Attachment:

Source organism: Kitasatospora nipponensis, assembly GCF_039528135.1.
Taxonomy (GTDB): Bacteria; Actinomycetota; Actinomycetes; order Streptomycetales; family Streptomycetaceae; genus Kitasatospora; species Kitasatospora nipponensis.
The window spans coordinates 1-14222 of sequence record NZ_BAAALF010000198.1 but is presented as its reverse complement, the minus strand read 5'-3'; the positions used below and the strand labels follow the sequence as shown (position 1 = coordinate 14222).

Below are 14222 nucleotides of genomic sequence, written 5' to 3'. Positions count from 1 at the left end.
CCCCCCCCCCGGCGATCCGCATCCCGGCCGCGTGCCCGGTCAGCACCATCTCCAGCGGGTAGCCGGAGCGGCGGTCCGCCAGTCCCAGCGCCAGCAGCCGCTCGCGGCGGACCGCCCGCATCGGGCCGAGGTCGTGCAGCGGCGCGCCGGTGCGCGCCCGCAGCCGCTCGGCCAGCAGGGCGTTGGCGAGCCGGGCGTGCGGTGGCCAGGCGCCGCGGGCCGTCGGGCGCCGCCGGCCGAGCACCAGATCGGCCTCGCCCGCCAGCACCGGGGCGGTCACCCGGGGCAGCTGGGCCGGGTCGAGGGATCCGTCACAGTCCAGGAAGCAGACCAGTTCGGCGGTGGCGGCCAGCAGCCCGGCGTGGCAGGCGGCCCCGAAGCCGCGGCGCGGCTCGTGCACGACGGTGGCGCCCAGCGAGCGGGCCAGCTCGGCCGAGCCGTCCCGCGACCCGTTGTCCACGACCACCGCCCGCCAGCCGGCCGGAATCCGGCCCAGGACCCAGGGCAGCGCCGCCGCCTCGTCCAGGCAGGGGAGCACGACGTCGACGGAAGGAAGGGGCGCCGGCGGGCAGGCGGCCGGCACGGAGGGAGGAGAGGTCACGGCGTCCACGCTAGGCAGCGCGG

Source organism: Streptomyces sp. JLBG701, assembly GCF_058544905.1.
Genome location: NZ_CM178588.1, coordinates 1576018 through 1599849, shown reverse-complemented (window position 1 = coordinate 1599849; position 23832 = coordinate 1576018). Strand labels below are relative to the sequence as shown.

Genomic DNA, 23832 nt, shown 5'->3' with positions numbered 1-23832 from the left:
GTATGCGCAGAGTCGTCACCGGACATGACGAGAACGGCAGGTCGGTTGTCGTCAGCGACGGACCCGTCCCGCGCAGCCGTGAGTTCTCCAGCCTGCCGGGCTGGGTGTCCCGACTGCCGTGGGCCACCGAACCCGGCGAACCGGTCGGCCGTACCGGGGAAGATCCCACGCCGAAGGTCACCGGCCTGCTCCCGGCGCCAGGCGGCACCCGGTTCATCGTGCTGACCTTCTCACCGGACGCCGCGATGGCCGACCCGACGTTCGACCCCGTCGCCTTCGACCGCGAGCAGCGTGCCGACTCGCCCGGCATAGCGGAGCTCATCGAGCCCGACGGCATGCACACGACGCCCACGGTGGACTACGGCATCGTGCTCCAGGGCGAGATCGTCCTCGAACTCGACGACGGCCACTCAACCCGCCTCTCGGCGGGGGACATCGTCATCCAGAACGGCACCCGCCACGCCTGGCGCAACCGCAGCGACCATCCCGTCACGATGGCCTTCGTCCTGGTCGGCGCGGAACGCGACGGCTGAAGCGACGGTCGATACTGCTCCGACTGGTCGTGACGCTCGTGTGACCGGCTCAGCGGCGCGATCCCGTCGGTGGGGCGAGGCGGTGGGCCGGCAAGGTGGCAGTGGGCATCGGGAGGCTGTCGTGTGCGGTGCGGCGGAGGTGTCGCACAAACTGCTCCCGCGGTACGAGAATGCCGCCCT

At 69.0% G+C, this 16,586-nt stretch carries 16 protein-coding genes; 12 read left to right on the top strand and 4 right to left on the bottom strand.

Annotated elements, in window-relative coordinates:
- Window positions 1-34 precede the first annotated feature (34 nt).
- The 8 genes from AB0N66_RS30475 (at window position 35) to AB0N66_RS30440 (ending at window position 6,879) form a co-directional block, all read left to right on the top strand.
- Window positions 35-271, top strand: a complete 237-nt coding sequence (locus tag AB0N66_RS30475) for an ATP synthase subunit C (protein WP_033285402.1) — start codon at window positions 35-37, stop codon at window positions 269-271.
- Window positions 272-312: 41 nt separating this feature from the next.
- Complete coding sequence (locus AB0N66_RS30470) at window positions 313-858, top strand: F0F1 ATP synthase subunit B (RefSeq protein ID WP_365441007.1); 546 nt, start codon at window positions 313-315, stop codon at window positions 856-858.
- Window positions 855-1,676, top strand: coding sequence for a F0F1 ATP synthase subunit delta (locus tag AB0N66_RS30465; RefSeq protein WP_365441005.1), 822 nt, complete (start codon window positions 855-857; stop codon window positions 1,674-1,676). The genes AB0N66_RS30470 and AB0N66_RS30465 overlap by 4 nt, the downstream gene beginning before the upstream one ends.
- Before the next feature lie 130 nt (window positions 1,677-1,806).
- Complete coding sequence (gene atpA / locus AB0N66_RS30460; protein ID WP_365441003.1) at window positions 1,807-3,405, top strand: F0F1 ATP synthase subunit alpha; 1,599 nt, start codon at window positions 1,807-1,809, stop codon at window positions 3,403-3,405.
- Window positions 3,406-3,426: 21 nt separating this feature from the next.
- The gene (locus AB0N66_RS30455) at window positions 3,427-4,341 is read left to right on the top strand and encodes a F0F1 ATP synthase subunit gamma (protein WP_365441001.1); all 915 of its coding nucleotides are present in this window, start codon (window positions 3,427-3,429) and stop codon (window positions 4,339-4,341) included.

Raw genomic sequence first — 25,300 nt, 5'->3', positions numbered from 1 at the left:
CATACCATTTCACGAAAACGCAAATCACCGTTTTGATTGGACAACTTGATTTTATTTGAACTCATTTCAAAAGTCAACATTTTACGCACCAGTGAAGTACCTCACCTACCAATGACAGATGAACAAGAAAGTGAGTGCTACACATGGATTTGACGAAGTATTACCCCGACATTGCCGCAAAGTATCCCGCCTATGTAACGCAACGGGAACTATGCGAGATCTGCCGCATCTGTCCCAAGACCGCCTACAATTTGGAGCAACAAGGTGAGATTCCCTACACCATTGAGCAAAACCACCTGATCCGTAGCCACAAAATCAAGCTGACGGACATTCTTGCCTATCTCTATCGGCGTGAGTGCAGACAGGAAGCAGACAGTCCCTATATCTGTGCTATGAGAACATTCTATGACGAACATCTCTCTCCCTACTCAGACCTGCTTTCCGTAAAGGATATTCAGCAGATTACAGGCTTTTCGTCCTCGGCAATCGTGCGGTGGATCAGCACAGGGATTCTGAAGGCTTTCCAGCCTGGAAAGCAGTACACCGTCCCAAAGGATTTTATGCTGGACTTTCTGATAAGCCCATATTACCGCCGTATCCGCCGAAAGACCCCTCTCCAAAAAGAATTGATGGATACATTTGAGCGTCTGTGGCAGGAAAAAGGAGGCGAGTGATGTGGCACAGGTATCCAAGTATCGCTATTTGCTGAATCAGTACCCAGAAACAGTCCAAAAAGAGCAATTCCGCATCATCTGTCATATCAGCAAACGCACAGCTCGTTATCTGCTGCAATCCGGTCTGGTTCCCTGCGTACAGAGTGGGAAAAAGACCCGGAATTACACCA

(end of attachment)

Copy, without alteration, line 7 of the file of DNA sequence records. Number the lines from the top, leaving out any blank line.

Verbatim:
Genome location: NZ_CM178588.1, coordinates 1576018 through 1599849, shown reverse-complemented (window position 1 = coordinate 1599849; position 23832 = coordinate 1576018). Strand labels below are relative to the sequence as shown.